Chile’s Top Trading Partners

Chile’s Top Trading Partners

by Flagpictures.org

In addition to the Drake Passage at its southern-most tip, Chile shares borders with Peru to the north, Bolivia to the northeast and Argentina to the east.

Chile shipped US$57.7 billion worth of products around the globe in 2016. That figure represents a tiny percentage (0.4%) of overall global exports estimated at $16.236 trillion for 2015.

From a continental perspective, 51.1% of Chile’s total exports by value in 2016 were delivered to distant Asian trade partners. North American importers purchased 18% of Chilean shipments while 14.9% worth arrived in European destinations. Closer to home, Latin American countries (excluding Mexico) and the Caribbean accounted for 14.1% of Chile’s total exports.

Chile’s Top Trading Partners

Top 15

Below is a list showcasing 15 of Chile’s top trading partners, countries that imported the most Chilean shipments by dollar value during 2016. Also shown is each import country’s percentage of total Chilean exports.

  1. China: US$16.3 billion (28.2% of total Chilean exports)
  2. United States: $8.2 billion (14.2%)
  3. Japan: $5 billion (8.7%)
  4. South Korea: $4 billion (7%)
  5. Brazil: $2.9 billion (5%)
  6. Netherlands: $1.6 billion (2.7%)
  7. Peru: $1.5 billion (2.6%)
  8. India: $1.4 billion (2.4%)
  9. Spain: $1.3 billion (2.3%)
  10. Mexico: $1.2 billion (2.1%)
  11. Taiwan: $1.1 billion (1.9%)
  12. Canada: $958.8 million (1.7%)
  13. Italy: $853.6 million (1.5%)
  14. Colombia: $836.2 million (1.4%)
  15. Argentina: $828.4 million (1.4%)

Over four-fifths (83.2%) of Chilean exports in 2016 were delivered to the above 15 trade partners.

Fastest-growing among trade partners importing goods from Chile were Colombia (up 51.1%), United States (up 32.1%), China (up 25.1%) and South Korea (up 24.8%).

Declining export sales for Chile were led by Italy (down -41.9%), Taiwan (down -27.5%) and Canada (down -25%).

Deficits

As defined by Investopedia, a country whose total value of all imported goods is higher than its value of all exports is said to have a negative trade balance or deficit.

It would be unrealistic for any exporting nation to expect across-the-board positive trade balances with all its importing partners. Similarly, that export country doesn’t necessarily post a negative trade balance with each individual partner with which it exchanges exports and imports.

In 2016, Chile incurred the highest trade deficits with the following countries:

  1. Brazil: -US$1.8 billion (country-specific trade deficit in 2016)
  2. Argentina: -$1.7 billion
  3. Germany: -$1.6 billion
  4. United States: -$1.2 billion
  5. Mexico: -$673.6 million
  6. Trinidad and Tobago: -$606.3 million
  7. Ecuador: -$537.8 million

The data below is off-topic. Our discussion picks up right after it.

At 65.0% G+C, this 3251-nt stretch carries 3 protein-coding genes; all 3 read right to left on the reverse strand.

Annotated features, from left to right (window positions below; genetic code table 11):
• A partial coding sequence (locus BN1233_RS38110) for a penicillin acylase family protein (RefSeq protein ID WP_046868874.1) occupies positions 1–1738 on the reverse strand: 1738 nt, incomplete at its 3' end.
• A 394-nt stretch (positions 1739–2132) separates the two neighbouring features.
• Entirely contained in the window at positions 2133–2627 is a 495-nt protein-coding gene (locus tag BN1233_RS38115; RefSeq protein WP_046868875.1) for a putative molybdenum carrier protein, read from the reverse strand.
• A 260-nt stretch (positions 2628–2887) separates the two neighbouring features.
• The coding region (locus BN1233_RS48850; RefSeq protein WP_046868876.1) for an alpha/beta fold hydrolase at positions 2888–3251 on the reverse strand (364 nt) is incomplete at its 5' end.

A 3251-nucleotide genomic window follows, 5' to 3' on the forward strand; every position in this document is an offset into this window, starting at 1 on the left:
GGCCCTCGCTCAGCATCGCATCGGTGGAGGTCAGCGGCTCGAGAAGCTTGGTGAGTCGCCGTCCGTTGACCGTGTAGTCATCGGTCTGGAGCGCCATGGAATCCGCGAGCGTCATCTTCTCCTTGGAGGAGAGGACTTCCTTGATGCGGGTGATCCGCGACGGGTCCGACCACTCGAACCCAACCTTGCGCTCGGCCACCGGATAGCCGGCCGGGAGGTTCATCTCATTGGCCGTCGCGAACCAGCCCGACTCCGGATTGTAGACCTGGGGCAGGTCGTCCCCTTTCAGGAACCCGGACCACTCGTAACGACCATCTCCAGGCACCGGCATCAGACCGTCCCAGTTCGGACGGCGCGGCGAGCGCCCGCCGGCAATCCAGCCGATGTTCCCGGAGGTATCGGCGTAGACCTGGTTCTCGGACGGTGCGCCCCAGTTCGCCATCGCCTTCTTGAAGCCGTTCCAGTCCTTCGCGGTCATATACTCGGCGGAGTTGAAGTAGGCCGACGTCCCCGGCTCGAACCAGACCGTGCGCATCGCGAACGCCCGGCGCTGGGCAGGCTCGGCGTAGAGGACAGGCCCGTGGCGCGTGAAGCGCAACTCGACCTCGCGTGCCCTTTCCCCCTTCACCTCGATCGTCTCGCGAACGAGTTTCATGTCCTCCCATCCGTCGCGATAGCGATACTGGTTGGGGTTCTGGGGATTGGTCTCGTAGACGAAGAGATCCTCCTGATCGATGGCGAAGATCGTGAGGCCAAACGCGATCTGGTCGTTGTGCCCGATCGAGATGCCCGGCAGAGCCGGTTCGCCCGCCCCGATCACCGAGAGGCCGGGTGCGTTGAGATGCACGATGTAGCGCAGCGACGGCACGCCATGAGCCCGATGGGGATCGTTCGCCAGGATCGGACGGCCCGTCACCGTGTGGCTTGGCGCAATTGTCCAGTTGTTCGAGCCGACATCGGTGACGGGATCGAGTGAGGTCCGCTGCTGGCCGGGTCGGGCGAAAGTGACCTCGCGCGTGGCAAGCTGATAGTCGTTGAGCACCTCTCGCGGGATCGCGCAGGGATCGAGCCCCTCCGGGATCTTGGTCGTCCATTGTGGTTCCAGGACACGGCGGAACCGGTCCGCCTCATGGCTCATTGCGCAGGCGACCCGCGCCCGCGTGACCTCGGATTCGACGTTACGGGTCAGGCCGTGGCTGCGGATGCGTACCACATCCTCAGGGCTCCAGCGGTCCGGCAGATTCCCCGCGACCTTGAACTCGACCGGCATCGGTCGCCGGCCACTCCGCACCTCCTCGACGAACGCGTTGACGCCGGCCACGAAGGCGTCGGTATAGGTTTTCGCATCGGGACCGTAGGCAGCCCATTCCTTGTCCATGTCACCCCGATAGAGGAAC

8. Vietnam: -$402.1 million
  9. Paraguay: -$401.2 million
  10. Thailand: -$288.7 million

Among Chile’s trading partners that cause the greatest negative trade balances, Chilean deficits with Mexico (reversing a $269.7 million surplus in 2009), Brazil (up 3,275%), Vietnam (up 1,667%) and Trinidad and Tobago (up 1,310%) grew at the fastest pace from 2009 to 2016.

These cashflow deficiencies clearly indicate Chile’s competitive disadvantages with the above countries, but also represent key opportunities for Chile to develop country-specific strategies to strengthen its overall position in international trade.

Surpluses

Based on Investopedia’s definition of net importer, a country whose total value of all imported goods is lower than its value of all exports is said to have a positive trade balance or surplus.

In 2016, Chile incurred the highest trade surpluses with the following countries:

  1. China: US$3.8 billion (country-specific trade surplus in 2016)
  2. Japan: $3.5 billion
  3. South Korea: $2.4 billion
  4. Netherlands: $1.1 billion
  5. Taiwan: $831.6 million
  6. India: $697.5 million
  7. Peru: $531.8 million
  8. Russia: $454.6 million
  9. Canada: $353.7 million
  10. Switzerland: $327.1 million

Among Chile’s trading partners that cause the greatest positive trade balances, Chile generated three surpluses with three countries: Russia (up 152.7%), South Korea (up 141.4%) and Switzerland (up 110.6%) from 2009 to 2016.

These positive cashflow streams clearly indicate Chile’s competitive advantages with the above countries, but also represent key opportunities for Chile to develop country-specific strategies to optimize its overall position in international trade.

Companies

Companies Servicing Chilean Trading Partners

According to Forbes 2015 Global 2000 rankings, the following 8 companies are examples of leading Chilean companies:

  • Falabella (department stores)
  • Cencosud (food retail)
  • AntarChile (investment services)
  • Latam Airlines (airline)
  • BCI-Banco Credito (regional bank)
  • Quinenco (investment conglomerate)
  • CorpBanca (regional bank)
  • SQM Materials (diversified chemicals)


Research Sources:
The World Factbook, Field Listing: Imports, Central Intelligence Agency. Accessed on February 13, 2017

Trade Map, International Trade Centre, www.intracen.org/marketanalysis. Accessed on February 13, 2017

Forbes 2015 Global 2000 rankings, The World’s Biggest Public Companies. Accessed on February 13, 2017